Plan to cut off Funding for the International Space Station

"If the administration plans to abruptly pull us out of the International Space Station in 2025, they're going to have a fight on their hands", Nelson said in a statement. However, the simple fact that it contains details that include ending support for the ISS in 2025 suggests that there is a sentiment of that nature in the White House.

If the Deep Space Gateway program falls behind schedule, ending operations on the ISS prematurely could lead to a gap in US access to space. Still, many in the industry would prefer that NASA fund the ISS through 2028 to provide more time for the shift to commercial ventures, according to the Verge.

For more than a decade, White House officials have struggled with the tension between continuing to spend roughly $4 billion annually on the International Space Station and shifting some or all of that money to boost space travel beyond Earth orbit.

Though Congress ultimately has final approval on the decision, the proposal itself spells bad news for NASA's worldwide partners and investors, as it sends a sign that the program lacks the government's full support.

In the budget documents, seen by The Verge, all financial support from the U.S. could be terminated by 2025.

It's not clear from the draft proposal how NASA's role in the ISS would end, and how it would be coordinated with the station's global partners. Companies like SpaceX, Orbital ATK and Sierra Nevada Corp are paid billions to fly cargo and supplies there. Losing ISS completely without a replacement already being operational would surely be a mistake as far as science and space research are concerned.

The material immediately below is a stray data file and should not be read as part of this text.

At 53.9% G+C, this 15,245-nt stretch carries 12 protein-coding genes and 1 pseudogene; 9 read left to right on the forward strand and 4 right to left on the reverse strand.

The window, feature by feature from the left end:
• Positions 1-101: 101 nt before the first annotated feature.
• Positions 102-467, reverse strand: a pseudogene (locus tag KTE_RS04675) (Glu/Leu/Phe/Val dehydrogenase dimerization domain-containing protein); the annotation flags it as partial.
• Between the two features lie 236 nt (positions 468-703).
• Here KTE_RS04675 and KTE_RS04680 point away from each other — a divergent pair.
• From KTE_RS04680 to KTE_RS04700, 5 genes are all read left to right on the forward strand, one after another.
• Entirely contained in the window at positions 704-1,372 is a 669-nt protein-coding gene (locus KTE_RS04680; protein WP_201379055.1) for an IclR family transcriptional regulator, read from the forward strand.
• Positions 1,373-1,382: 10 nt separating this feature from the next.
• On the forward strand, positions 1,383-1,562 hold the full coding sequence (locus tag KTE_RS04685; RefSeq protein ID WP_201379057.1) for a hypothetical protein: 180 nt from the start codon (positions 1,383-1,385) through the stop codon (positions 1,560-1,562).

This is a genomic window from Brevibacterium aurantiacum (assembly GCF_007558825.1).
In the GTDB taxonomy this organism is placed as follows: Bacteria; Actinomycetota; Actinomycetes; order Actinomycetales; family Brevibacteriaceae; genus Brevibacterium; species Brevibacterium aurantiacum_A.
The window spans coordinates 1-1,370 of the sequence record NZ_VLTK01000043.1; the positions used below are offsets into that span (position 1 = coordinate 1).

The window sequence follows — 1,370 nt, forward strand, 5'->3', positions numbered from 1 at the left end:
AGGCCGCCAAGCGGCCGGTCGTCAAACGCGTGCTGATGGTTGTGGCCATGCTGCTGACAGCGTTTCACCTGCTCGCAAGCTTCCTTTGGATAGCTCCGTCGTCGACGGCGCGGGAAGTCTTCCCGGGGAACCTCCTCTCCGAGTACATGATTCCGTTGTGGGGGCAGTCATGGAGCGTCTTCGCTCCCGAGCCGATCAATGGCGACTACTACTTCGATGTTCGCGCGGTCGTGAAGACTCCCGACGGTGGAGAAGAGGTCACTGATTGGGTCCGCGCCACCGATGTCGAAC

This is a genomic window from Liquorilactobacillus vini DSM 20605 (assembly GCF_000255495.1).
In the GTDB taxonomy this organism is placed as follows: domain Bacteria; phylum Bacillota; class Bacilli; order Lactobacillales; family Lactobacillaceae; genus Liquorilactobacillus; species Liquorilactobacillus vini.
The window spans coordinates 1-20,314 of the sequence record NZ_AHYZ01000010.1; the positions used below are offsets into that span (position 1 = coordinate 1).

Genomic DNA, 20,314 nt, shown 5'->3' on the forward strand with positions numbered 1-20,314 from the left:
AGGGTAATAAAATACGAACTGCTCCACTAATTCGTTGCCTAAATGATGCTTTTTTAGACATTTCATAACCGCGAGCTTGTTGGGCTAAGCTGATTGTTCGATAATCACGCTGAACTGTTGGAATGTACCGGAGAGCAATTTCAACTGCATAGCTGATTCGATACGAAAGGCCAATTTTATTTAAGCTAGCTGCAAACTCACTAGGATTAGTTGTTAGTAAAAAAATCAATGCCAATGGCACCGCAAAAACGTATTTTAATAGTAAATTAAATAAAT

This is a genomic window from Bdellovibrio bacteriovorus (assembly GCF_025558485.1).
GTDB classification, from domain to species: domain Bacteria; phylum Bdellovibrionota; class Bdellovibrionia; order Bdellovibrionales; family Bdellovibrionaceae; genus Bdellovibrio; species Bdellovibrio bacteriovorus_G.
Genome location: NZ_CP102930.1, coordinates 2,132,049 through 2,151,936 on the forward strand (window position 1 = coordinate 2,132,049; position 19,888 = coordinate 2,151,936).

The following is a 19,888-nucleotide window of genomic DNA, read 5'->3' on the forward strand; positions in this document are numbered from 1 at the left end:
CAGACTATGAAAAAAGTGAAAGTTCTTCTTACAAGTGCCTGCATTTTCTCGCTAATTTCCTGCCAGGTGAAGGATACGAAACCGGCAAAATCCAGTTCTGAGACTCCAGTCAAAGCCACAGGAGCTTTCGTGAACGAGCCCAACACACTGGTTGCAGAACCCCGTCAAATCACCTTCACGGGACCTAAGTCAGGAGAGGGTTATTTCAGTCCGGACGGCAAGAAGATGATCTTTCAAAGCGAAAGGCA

Other commercial companies have announced plans to launch Earth, lunar or Mars orbiting modules, but officials say those won't be ready before funding is cut to the International Space Station.

The President also wants NASA to lead a space exploration program that would look to send astronauts not only back to the Moon but also to Mars.

It's not entirely unreasonable that funding for the Space Station would end by 2025. One of them is even attached to the station now, as a test site.

To compensate for the lack of space shuttles, the plan was to get private companies involved. Many of NASA's partners are not now signed on to continue supporting our space program past 2024 with the help of an Obama-era extension, and this budget proposal doesn't exactly encourage them to continue the relationship. "What also is a fact is the ISS is still the only game in town that we have at the moment".

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